Both the priest and the soldier were loyal to their Ruthenian heritage; Fr. Fedorovych entering the Priesthood of the Ukrainian Catholic Church, and by so doing, ignoring pressure from his family; and Jan Kania, being somewhat of a maverick, ultimately throwing his allegiance behind Symon Petliura, after World War I. It is one thing to serve the illustrious Austro-Hungarian Empire, which Jan did during World War I, but another to believe in the ideal of an independent Ukraine, and risking one’s life fighting, against Tsars and then Commissars. It is easy to be proud of an established force, such as the monarchy of Franz Josef – but Ukraine was a dream; and as has already been written – there was a divide in the family as to where future loyalty should lie. Jan’s sister, would marry a Pole as ardently Polish as Jan was Ukrainian. Jan’s brother-in-law was a senior bureaucrat in Jarosław, and with Jan out of his hometown for a long while, it was a case of opportunism. Presumed dead, Jan’s place had been taken by his brother-in-law. My father would never be welcome at the manor if his Aunt’s husband was at home.
I would suggest there would be many readers who would want to know Jan Kania’s recollections about serving with Petliura’s Cossacks, as Jan passed them down to his son. I will get to these. But let me begin at an earlier point.
After the assassination of the heir to the Habsburg throne, Archduke Ferdinand, the declaration of war by Austro-Hungary, meant that the loyal sons of Galicia: Ukrainians, Poles, Jews, Croats and other peoples of this province, enlisted. I have seen Jan’s enlistment papers – he had magnificent hand-writing. Jan Kania was one of the first to enlist; I know this, as he was in the initial unit that crossed into Serbia. He spoke of the ferocity of the Serbians defending their homeland. Later he was also on a troop-train to the Italian front, when he got into trouble, after a Ukrainian soldier reported him for criticizing the Pope for having blessed the Italian troops prior to a battle with the Austro-Hungarian forces. This may seem insignificant today, but it was a serious offence in World War I. Austria was a very Catholic nation; you should never criticize the Pope, even if he was blessing your enemy. In the court case that took place, a Pole denied, on oath, that Jan had ever made this comment. Jan was exonerated. He said later to his son: “I was betrayed by my brother, only to be rescued by a cousin.”
Jan then fought on the Eastern Front, and was placed in charge of a secret weapon: three machine guns that had the potential to fire for long periods of time without their roars overheating and curling. He led this group of men in a considerable victory against the Tsar’s forces, trapping hundreds of men in an ambush, having positioned the three machine guns over a valley, which the Tsar’s forces were advancing into. The Tsar’s forces could not go forward as they were being mowed down by my grandfather’s guns – they couldn’t retreat as the Tsarist soldiers were shooting their own soldiers if they retreated. My grandfather said later that only the front line of the Tsar’s troops had weapons, and the others had been told that when those who had weapons had been shot or incapacitated, the second line would need to pick up the rifles and advance; and so forth. Through his binoculars, Jan Kania saw the horrible massacre unfold – the waste of human life – the moaning, the groaning, the screaming, the writhing, the bleeding. He knew also, that the first chance this enemy had to cut through, there would be no mercy shown to his troops. My grandfather said he took the binoculars away from his eyes and wept – not only because of the futility of the attack of the Tsar’s forces, but because he knew too well, that many of the soldiers that were now lying dead, and in agony, were ethnic Ukrainians having been forcibly recruited to fight for a Russian tyrant; a tyrant whose memory is highly romanticized today. Notice how I have not used the term Russian Army – Moscow used the Ukrainian people to fight for a cause that did not lead to self-determination. Many dying on the Eastern Front were Ukrainians, dying for a Tsar who had raped and pillaged their culture, their language, their autonomy, their history, their homes, their people.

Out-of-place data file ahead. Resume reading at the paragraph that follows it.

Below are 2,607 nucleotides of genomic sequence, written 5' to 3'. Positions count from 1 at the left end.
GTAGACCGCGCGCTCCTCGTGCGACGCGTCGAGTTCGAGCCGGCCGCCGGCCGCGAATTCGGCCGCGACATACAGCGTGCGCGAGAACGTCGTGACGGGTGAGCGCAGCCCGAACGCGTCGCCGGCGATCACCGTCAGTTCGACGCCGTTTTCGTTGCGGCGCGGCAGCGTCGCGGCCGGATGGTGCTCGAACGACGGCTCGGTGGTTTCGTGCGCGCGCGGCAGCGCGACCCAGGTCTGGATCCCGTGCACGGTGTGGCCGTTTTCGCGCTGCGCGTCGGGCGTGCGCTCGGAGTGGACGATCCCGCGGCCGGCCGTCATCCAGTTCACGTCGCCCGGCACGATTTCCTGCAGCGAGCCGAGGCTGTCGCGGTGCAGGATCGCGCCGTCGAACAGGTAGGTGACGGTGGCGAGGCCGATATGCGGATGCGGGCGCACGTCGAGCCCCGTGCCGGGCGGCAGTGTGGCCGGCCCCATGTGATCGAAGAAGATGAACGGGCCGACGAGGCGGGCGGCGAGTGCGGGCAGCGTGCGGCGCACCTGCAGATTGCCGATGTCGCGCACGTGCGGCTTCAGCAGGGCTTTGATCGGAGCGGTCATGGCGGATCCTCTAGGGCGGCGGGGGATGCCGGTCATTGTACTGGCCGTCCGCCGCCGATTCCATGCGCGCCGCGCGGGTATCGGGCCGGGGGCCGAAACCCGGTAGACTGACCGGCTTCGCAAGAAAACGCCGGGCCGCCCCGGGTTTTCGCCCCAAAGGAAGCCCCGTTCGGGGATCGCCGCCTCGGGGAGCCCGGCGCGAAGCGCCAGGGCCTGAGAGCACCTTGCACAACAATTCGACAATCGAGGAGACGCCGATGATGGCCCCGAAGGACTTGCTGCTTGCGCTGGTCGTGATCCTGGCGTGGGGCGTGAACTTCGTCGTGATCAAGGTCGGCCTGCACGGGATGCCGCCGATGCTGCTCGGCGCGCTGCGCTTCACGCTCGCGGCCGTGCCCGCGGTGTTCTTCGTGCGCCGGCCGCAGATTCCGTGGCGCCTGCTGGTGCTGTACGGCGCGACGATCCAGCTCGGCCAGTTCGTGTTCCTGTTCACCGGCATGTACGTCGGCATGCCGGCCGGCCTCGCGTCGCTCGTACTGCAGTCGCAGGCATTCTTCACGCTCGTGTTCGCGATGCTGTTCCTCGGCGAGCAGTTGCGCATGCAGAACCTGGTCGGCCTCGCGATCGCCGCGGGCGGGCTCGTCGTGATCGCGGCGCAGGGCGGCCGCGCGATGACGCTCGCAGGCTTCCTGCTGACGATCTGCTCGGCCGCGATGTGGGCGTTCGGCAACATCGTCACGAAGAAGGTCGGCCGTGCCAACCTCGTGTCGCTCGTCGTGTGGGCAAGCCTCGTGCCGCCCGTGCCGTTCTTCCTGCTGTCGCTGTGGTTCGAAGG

A photograph of Jan Kania soon after this action shows him with his men, he is kneeling down, looking at the camera with eyes that could send fear into the bravest of hearts. He was in that photograph twenty-two years of age – only a young man, who appears so much older, who has had so much responsibility placed on his shoulders. He still had so many years of warfare left. He had picked up his best friend’s corpse off the battlefield, a young Ukrainian man, a friend of noble heart and soul, a friend he had had since the early days in Jarosław, who was not lying ‘honourably’ dead on the field, as in a heroic image, but with trousers down, shot in the process of defecating. His friend was too good a man to have died like this. It broke his heart. He never forgot this boyhood friend.
Prior to the end of this war, Jan would be captured, but before being so, on the first occasion – he ordered the men to cast the machine guns into a lake, so that they would not be used against them. He was placed into a prisoner of war camp – but escaped.
In the greatest twist of irony after the collapse of the Romanov Dynasty – my grandfather would eventually fight side by side with the Ukrainians he had been shooting at, and they him – under the command of Symon Petliura. It was obviously his desire to protect the newly declared Ukrainian nation, to do something to make the Ukrainian dream a reality.
As an ignorant boy, I could never understand how a young Ukrainian Catholic man from Galicia, could end up fighting under the command of a General who was the grandson of a Ukrainian Orthodox priest, as far away as Kyiv. My childish mind could not understand what my grandfather must have felt in his heart – Ukrainian nationhood was burning within him. He was willing to die for this ideal.